LtPF team strengthens as University of Birmingham appoints Dr. Hannah Baumer
Levelling the Playing Field (LtPF) – the new Alliance of Sport (AoS)-led project using sport to address overrepresentation in the Youth Justice System – has moved onto its next stage with the appointment of Dr. Hannah Baumer as Research Fellow in the University of Birmingham’s School of Sport, Exercise and Rehabilitation Sciences.
The School conducts world-leading and impactful research to understand and support the physical activity and sport needs of individuals and communities in diverse populations and optimise health across the lifespan.
Hannah began work on Monday, May 11th as a member of the Monitoring and Evaluation (M+E) team at the University of Birmingham, led by Joan Duda, Professor of Sport and Exercise Psychology. One of the most cited researchers in her discipline in the world, Joan is particularly known for her expertise on motivation, motivational climates and determinants of performance, persistence and well-being in sport. She is the creator of the theory-and evidence-based Empowering CoachingTM family of training programmes. Dr Paul Appleton, Teaching and Research Fellow in the School, rounds out key members of the team as a Co-Investigator on the LtPF project.
In terms of her important role within the M+E team, “Hannah will be the day-to-day contact point between the AoS, national and local partners,” Joan explained.
“She has had valuable experiencing working within community sport, but importantly, has done research specifically with regard to sport within the Criminal Justice System.
“Within the interview process, I was struck by Hannah’s desire to further enhance her professional (academic) skills via joining our research group and highly-rated research-focused School.
“I was also most impressed with her passion for making a difference in the lives of young people, improving their health and wellbeing, preventing engagement in criminal activity and fostering desistance via sport.”
Hannah is delighted to be joining the team, as an advocate of sport for development in community and criminal justice settings, she feels the role is perfect for her.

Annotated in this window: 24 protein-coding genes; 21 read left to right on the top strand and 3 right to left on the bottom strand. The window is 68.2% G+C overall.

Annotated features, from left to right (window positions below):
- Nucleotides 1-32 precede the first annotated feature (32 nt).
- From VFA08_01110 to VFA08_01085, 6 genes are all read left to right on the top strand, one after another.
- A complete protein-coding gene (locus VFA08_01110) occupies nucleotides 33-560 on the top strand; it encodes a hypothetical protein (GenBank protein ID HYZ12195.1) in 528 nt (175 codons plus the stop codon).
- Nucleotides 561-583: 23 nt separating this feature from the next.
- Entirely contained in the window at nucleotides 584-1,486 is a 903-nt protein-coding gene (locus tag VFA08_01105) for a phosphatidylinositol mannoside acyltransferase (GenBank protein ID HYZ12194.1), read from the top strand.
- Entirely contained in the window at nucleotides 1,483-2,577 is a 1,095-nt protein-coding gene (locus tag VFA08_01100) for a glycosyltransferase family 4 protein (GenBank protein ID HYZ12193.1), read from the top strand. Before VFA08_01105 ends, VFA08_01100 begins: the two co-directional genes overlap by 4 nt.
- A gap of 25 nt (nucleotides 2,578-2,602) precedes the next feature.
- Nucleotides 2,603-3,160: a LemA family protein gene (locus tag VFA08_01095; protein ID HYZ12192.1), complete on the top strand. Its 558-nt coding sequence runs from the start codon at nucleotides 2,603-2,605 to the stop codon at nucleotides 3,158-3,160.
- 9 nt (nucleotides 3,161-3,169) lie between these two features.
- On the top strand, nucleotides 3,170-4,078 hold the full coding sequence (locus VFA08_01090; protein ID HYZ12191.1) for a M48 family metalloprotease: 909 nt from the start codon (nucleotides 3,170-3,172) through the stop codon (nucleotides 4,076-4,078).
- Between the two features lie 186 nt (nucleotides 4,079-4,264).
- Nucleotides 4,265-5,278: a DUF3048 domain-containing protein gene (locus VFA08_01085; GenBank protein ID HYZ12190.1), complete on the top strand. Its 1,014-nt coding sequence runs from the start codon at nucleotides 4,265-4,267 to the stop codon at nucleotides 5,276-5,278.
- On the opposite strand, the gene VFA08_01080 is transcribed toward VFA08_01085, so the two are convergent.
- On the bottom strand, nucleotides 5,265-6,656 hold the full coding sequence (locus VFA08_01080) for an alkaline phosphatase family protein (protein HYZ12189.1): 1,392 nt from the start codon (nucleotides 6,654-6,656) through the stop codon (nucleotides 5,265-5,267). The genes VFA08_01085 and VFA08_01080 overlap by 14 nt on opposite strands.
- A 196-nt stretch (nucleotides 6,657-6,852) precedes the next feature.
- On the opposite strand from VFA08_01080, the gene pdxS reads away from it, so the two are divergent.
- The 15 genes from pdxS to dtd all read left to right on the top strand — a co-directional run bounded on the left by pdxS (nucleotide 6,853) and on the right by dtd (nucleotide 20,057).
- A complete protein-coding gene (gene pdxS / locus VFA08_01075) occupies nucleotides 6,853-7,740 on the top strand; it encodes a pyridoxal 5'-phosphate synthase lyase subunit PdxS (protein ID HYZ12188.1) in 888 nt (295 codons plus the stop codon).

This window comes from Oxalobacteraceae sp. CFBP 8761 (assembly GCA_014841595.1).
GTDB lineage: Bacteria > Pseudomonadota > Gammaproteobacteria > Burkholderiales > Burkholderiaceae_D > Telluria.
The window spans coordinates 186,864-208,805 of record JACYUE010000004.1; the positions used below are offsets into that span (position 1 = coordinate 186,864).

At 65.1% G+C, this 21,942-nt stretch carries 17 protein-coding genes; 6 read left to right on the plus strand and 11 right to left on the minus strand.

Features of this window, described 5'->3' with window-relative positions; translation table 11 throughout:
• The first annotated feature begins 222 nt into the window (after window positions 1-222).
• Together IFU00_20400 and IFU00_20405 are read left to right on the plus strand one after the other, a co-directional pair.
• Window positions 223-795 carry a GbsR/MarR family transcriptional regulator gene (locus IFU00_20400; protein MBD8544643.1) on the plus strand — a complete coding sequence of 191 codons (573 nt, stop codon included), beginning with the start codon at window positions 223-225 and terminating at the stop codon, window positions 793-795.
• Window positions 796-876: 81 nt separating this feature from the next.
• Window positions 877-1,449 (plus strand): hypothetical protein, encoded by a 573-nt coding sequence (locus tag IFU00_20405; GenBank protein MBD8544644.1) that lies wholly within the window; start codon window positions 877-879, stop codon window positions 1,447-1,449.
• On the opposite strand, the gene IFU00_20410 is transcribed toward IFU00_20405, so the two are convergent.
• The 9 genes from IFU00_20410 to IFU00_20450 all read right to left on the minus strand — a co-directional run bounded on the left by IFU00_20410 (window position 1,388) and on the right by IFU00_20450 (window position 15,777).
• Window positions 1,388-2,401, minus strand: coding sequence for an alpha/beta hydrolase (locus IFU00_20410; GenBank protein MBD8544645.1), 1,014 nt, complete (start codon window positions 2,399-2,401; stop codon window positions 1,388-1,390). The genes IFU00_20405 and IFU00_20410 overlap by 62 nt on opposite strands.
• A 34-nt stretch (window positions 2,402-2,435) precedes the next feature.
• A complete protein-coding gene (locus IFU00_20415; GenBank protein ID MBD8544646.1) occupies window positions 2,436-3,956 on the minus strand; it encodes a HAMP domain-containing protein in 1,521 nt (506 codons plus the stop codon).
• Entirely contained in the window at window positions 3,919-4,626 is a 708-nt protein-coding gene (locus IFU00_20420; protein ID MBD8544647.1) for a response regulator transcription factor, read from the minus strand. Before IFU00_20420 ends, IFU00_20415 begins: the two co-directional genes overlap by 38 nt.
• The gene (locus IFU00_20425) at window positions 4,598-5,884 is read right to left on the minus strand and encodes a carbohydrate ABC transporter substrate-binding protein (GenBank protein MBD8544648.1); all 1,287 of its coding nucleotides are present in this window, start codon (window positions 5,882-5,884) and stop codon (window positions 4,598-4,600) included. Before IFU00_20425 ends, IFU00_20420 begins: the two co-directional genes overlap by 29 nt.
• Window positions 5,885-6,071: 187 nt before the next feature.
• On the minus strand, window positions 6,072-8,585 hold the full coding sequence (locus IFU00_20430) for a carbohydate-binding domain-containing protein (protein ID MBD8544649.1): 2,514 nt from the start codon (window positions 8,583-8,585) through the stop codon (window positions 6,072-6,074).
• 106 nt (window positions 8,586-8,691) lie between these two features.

“I can’t think of another project I’d rather be working on, Levelling the Playing Field has the potential to change the lives of many young people for the better. Joan and Paul have a wealth of experience in the field of sport and exercise psychology and I hope to learn a lot about tackling social inequalities through sport, whilst applying this best practice to address over-representation from BAME young people in the CJS.”
The M&E team aim to build on existing research, including Prof Rosie Meek’s independent review of sport in youth and adult prisons, A Sporting Chance, and Loughborough University’s evaluation of StreetGames, a charity which harnesses the power of sport to create positive change in the lives of disadvantaged people right across the UK.
“It is important for us to develop our understanding of the role sport can play in the lives of young people coming into contact with the Criminal Justice System and with the police in general, whilst focusing on how this differs for those from BAME backgrounds,” emphasises Hannah.
Hannah’s appointment will not be the last in the M+E team, which will regularly update the larger LtPF Steering Group.
“Besides James, Justin and Rudro from the AoS, we are looking to have other colleagues join what will surely be an active and engaged M+E sub-group,” said Joan.
“As the project unfolds and additional funds are secured, we will have two more colleagues from the University of Birmingham involved – aiming to add work streams centred on objective, accelerometer-based measurement of physical activity in black, Asian and minority ethnic (BAME) youth, and economic costing analysis to the overall project – as well as postgraduate students within the School who may want to join the collaboration.”
Rudro, who is LtPF Project Manager, was very pleased to welcome Hannah to the group. He said: “Hannah is going to be a great addition to the Levelling the Playing Field Monitoring and Evaluations team at the University of Birmingham. Her experience of research in sport within the Criminal Justice System is going to be invaluable.”
The overarching aim of LtPF is to facilitate the delivery of programmes of sport, physical activity and mentoring in four regions across England and Wales, so that there can be improvements in health and life outcomes for BAME children aged 10-18 years of age who are involved with, or on the fringes of, the Criminal Justice System.